The Challenges of Change Control

For Life Science Companies

Kenneth Christie

The term "change" is something that we all experience both in life and in our business. While some of us might embrace it and seek the challenges, there are often more that do not like it and are resistant to the implications that change may have. The big difference between the two attitudes is that in life, we face the change, accept it and move on. We do not formalize the event by a series of documents, reviews, evaluations and approvals. In regulated industries, such as pharmaceuticals, biotechnology, and medical devices, the opposite is required and therein are the challenges.

The composition of change control programs can be as different as companies themselves.

Maintaining the validated state of equipment, utilities and processes is a basic component of a quality system as defined in current regulations and to that end, changes made to these items need to be documented through a formal change control program. The composition of a change control program can be as different as companies themselves, but the basic expectations of such programs can be summarized into the following areas:

  • a.) the ability to retrieve a listing of changes made to specific items
  • b.) the documentation of the change in terms of sufficient detail in order to assess its impact
  • c.) determination of testing needed to evaluate the acceptability of the change. This is influenced by whether or not the change has direct or indirect impact on the validated state of the item.
  • d.) implementation and verification that the change accomplished its intended outcome.

Assuming these factors are covered in the procedures and forms used, the timely close-out of changes remains an issue not only with companies but also with regulators during audits of these programs.

Current regulations and guidance documents do not specify a format to use or a time period in which the change and its documentation must be completed. Deficiencies cited for time periods needed to close out a change control are usually the result of what the company stated in its procedure but were unable to meet. I often advise establishing a "delay period" for use when a proposed change is approved for implementation but held up for several months for a variety of reasons. If the time period for implementation is exceeded, usually by several months, the original change is voided and the reasons are given. If the need remains, then the change control process is repeated.

Changes in corporate QA policies and practices, along with changes in the regulatory environment, are behind the rationale. What might have been acceptable months earlier may no longer be applicable today. One of the most common factors that influence the closeout of change controls, other than the complexity of the change itself, is the number of reviewers assigned to review them. The more reviewers, the longer the review process and potential open issues. More importantly, the reviewers need to be knowledgeable of the impact the change has and subsequently, the testing required in proving its acceptability.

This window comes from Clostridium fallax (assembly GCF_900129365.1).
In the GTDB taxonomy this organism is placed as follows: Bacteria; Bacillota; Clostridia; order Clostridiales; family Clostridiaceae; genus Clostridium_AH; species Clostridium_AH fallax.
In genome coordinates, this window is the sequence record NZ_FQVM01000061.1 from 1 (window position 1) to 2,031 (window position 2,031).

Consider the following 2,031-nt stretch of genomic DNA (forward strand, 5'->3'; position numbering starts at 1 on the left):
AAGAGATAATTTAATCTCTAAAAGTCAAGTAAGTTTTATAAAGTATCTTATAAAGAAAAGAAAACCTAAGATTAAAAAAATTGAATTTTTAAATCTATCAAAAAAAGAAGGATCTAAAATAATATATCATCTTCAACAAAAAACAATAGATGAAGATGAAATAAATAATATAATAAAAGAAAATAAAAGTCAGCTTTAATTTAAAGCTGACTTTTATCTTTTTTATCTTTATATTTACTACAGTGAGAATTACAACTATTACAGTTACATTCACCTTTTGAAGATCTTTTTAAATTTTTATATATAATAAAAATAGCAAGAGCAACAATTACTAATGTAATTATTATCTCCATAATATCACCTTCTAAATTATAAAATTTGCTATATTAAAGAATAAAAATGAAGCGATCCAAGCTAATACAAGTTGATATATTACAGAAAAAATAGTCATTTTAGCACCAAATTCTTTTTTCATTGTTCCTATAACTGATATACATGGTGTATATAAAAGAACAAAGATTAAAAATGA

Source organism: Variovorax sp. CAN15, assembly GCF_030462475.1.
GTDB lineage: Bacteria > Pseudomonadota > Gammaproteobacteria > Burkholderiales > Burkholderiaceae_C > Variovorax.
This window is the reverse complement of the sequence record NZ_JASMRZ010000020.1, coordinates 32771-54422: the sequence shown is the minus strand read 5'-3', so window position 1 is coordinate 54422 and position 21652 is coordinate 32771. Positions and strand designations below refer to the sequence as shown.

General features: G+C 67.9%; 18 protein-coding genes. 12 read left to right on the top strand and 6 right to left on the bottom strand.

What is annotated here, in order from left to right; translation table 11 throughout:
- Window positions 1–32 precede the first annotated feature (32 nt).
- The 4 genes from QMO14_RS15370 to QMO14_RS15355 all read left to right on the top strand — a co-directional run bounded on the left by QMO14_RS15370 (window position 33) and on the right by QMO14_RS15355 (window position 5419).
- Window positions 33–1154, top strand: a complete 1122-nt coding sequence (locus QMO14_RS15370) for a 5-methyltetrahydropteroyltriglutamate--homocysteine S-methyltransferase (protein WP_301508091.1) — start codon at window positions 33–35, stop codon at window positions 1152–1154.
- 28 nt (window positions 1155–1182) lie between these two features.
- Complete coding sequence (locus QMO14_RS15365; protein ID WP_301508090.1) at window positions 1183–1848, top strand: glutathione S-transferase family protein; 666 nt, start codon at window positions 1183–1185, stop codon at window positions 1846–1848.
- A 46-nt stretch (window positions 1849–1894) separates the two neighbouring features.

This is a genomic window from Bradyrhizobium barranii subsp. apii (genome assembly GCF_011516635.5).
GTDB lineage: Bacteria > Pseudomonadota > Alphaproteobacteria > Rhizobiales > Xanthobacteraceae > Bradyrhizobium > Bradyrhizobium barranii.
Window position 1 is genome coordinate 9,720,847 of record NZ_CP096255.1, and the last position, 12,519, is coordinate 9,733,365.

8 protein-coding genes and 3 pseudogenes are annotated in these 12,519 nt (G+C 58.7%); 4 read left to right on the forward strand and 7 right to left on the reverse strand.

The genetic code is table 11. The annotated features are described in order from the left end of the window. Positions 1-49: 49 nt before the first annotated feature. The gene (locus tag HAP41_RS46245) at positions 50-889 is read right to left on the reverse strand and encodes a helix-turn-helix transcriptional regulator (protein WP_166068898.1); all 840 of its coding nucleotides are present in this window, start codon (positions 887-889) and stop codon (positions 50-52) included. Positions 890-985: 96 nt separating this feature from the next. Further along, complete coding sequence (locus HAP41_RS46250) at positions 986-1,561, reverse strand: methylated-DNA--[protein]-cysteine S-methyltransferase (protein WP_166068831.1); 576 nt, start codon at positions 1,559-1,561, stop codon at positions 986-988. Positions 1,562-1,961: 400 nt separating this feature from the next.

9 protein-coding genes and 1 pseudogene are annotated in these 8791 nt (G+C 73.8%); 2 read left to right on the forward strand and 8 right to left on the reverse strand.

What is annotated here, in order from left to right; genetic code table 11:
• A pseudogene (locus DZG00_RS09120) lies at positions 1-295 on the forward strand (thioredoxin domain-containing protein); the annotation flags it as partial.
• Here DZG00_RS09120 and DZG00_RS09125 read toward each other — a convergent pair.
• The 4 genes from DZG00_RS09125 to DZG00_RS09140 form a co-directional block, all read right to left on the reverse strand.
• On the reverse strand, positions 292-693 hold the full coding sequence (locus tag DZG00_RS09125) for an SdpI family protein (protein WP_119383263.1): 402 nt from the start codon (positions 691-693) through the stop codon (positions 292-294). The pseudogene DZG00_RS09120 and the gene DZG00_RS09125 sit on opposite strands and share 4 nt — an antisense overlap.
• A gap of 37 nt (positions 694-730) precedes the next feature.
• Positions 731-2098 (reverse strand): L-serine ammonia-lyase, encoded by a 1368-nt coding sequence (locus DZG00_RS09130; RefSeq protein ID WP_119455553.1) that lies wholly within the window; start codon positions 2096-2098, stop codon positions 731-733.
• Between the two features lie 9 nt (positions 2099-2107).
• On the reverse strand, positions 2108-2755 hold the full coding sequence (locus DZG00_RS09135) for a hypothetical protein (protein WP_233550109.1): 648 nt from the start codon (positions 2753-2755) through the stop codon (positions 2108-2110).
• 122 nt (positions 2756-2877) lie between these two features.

A second common deficiency with change control programs is the failure to follow up on the item changed to verify that the intended purpose, whether to correct a problem, improve a process or to reduce manufacturing errors, met its goals. This is done by trending of data and periodic reviews of subsequent lots.

Whatever your procedure is for change control, keep three things in mind: make it concise so people will read it and understand their responsibilities, make it logical so you can maintain and adhere to it and finally, make it defendable when challenged by a regulatory auditor!

Kenneth Christie has more than 20 years of sterile manufacturing experience in the areas of Quality Assurance and Validation Management in the pharmaceutical and biotechnology industries. Mr. Christie is currently the Chief Operating Officer for VTS Consultants, Inc. located in Amherst, Massachusetts. He is responsible for both business development planning and Validation and Regulatory Consulting services on a global basis. Specifically, his responsibilities include quality system auditing, GMP training, and serving as a subject matter expert for aseptic and solid dosage processing equipment, utilities, and systems.

Prior to joining VTS, Mr. Christie was the Validation Manager at Parke-Davis' Sterile Products Facility in Rochester, MI. While there, he was involved in the review and approval of all facility, equipment, and system commissioning/qualification activities. Additional responsibilities included routine interaction with the FDA and European inspectors, corporate management and third party contract-manufacturing representatives to defend validation practices and to assure regulatory compliance for the manufacture of aseptically produced products.

Mr. Christie is a speaker and trainer for several professional organizations in the US, Canada, Europe, and Asia and is a published author of several articles dealing with the challenges of aseptic processing. Additionally, Mr. Christie serves as a member of the ISPE Professional Certification (PCC) Commission Examination Development Committee (EDC), which is industry's first attempt to "certify" industry professionals based on proven regulatory knowledge. Contact him at (413) 253-0077 or at